Daycare teachers and providers also often have some rules and boundaries in place of what they will and won’t do.
Generally, don’t expect them to sit your child on the potty every 30 minutes (too time-consuming) or completely clean poopy underwear (they’ll probably just rinse it, bag it, and send it home).
You also shouldn’t expect them to alter the food and drink schedule at school just for your child.
These rules and policies may be laid out in writing in a potty training letter when your child begins training at school.
Tips for Parents with Potty-Training Toddlers at Daycare
It’s pretty awesome as a parent to have a trained professional in charge of your child’s potty-training for a majority of the day.
A lot of kids make progress at lightning speed this way!
But you still have to carry your weight and create some consistency between home and school.
Here are some tips if you’re sending your child to daycare and he or she is ready to potty-train.
Communicate, communicate, communicate!
The teachers in your child’s daycare room are critical to how quickly your child picks up potty-training (or if they do at all!).
Keep them informed of everything you’re doing at home, concerns, progress updates, and ask how they think your child is doing along the way.
For example, they may be doing something that you’re not, and implementing it at home could really help.
The more information you share, the smoother the process will be.
Try for consistency when it comes to type of toilet
Your child may be using a separate potty or a seat attached to an adult toilet at daycare.
Make sure you’re familiar with the type of potty your daycare uses so you can maintain consistency at home, if possible.
Most daycare facilities will use a low-sitting regular toilet instead of a standalone toddler potty.
To reduce accidents, use easy-to-remove clothing
You’ll probably want to skip the overalls and rompers when your child is potty-training at daycare.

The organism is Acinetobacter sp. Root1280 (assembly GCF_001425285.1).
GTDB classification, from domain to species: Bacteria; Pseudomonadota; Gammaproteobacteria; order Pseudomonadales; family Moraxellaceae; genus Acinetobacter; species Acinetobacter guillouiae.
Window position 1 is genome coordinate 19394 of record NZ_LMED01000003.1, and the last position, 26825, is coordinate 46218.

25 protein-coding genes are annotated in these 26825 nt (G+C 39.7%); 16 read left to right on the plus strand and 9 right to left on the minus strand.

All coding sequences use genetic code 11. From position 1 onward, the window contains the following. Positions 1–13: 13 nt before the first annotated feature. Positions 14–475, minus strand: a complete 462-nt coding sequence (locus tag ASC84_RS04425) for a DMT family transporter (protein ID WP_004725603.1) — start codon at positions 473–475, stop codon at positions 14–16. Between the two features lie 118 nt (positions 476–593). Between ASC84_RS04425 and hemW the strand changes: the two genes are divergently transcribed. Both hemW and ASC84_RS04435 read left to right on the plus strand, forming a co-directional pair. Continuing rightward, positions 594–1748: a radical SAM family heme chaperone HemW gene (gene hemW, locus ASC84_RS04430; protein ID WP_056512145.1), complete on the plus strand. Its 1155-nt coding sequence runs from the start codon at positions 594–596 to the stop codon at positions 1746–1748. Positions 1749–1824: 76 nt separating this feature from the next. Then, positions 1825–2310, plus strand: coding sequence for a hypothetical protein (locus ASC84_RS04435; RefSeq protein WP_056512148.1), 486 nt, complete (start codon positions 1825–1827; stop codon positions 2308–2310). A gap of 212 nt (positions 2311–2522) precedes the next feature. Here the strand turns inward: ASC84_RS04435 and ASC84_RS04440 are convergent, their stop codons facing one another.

Stick to basic elastic-band pants and shorts that can be pulled down easily. Remember, the ultimate goal is for your child to be able to do this themselves! Don’t make it overly difficult on them when they’re practicing.
Don’t forget to send lots of extra clothes, underwear, and even shoes!
Accidents are unavoidable during potty-training, so make sure your daycare teachers have plenty of backups.
Don’t forget the socks and shoes!
Shoes will often get soaked with pee during accidents, and daycare is unlikely to have loaner shoes on hand.
Pay attention to your toddler’s diet
A lot of toddler’s learn to pee on the potty far before they can go number two — it’s normal for that to take longer, and it’s a lot harder for many kids.
In any case, you’ll want to make things as easy on your toddler as possible with a healthy diet. Lots of fiber (whole grains, fruits, vegetables) will encourage him to be more regular. Good hydration will help with regular pees, too!
If they don’t have to go, they can’t practice!
Having your child in daycare can be such an amazing boost to their potty-training.
They’ve got pros working with them all day long, cleaning up their accidents, and giving you progress reports along the way.
What could be better?!
Just remember to communicate with the staff as frequently as possible and pull your weight at home — consistency in home and at school will get you the fastest potty training results.
And also remember that speed isn’t everything! All kids take to it a little differently, and as long as there’s not a medical or developmental reason for delay, they’ll all get there eventually.
For more daycare guides, see:
- Do you have to pay for daycare when your child is sick?
- Why don’t daycares list prices online?
- Do daycares use sleep sacks?
Hope this helps!